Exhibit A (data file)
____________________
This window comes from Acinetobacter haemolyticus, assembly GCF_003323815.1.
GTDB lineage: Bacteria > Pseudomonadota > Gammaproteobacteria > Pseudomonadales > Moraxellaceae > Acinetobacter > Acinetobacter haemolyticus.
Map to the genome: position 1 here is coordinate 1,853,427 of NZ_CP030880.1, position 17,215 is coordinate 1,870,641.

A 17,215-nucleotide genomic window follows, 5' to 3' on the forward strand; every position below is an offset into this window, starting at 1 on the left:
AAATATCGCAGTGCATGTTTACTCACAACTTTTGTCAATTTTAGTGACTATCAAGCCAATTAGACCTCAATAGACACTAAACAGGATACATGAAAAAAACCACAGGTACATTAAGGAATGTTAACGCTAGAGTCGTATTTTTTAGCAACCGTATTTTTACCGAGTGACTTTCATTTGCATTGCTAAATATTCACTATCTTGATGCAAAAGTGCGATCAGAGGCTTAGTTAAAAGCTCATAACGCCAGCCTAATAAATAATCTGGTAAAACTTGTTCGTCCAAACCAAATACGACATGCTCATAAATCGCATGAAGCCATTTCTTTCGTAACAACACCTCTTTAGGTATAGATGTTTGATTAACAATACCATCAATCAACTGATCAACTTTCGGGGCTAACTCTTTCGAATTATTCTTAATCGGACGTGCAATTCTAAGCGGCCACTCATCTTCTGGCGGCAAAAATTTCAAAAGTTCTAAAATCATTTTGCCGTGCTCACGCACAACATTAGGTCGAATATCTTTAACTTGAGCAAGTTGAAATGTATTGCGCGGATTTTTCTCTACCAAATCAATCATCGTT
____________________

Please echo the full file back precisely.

This window comes from Acinetobacter haemolyticus, assembly GCF_003323815.1.
GTDB lineage: Bacteria > Pseudomonadota > Gammaproteobacteria > Pseudomonadales > Moraxellaceae > Acinetobacter > Acinetobacter haemolyticus.
Map to the genome: position 1 here is coordinate 1,853,427 of NZ_CP030880.1, position 17,215 is coordinate 1,870,641.

A 17,215-nucleotide genomic window follows, 5' to 3' on the forward strand; every position below is an offset into this window, starting at 1 on the left:
AAATATCGCAGTGCATGTTTACTCACAACTTTTGTCAATTTTAGTGACTATCAAGCCAATTAGACCTCAATAGACACTAAACAGGATACATGAAAAAAACCACAGGTACATTAAGGAATGTTAACGCTAGAGTCGTATTTTTTAGCAACCGTATTTTTACCGAGTGACTTTCATTTGCATTGCTAAATATTCACTATCTTGATGCAAAAGTGCGATCAGAGGCTTAGTTAAAAGCTCATAACGCCAGCCTAATAAATAATCTGGTAAAACTTGTTCGTCCAAACCAAATACGACATGCTCATAAATCGCATGAAGCCATTTCTTTCGTAACAACACCTCTTTAGGTATAGATGTTTGATTAACAATACCATCAATCAACTGATCAACTTTCGGGGCTAACTCTTTCGAATTATTCTTAATCGGACGTGCAATTCTAAGCGGCCACTCATCTTCTGGCGGCAAAAATTTCAAAAGTTCTAAAATCATTTTGCCGTGCTCACGCACAACATTAGGTCGAATATCTTTAACTTGAGCAAGTTGAAATGTATTGCGCGGATTTTTCTCTACCAAATCAATCATCGTT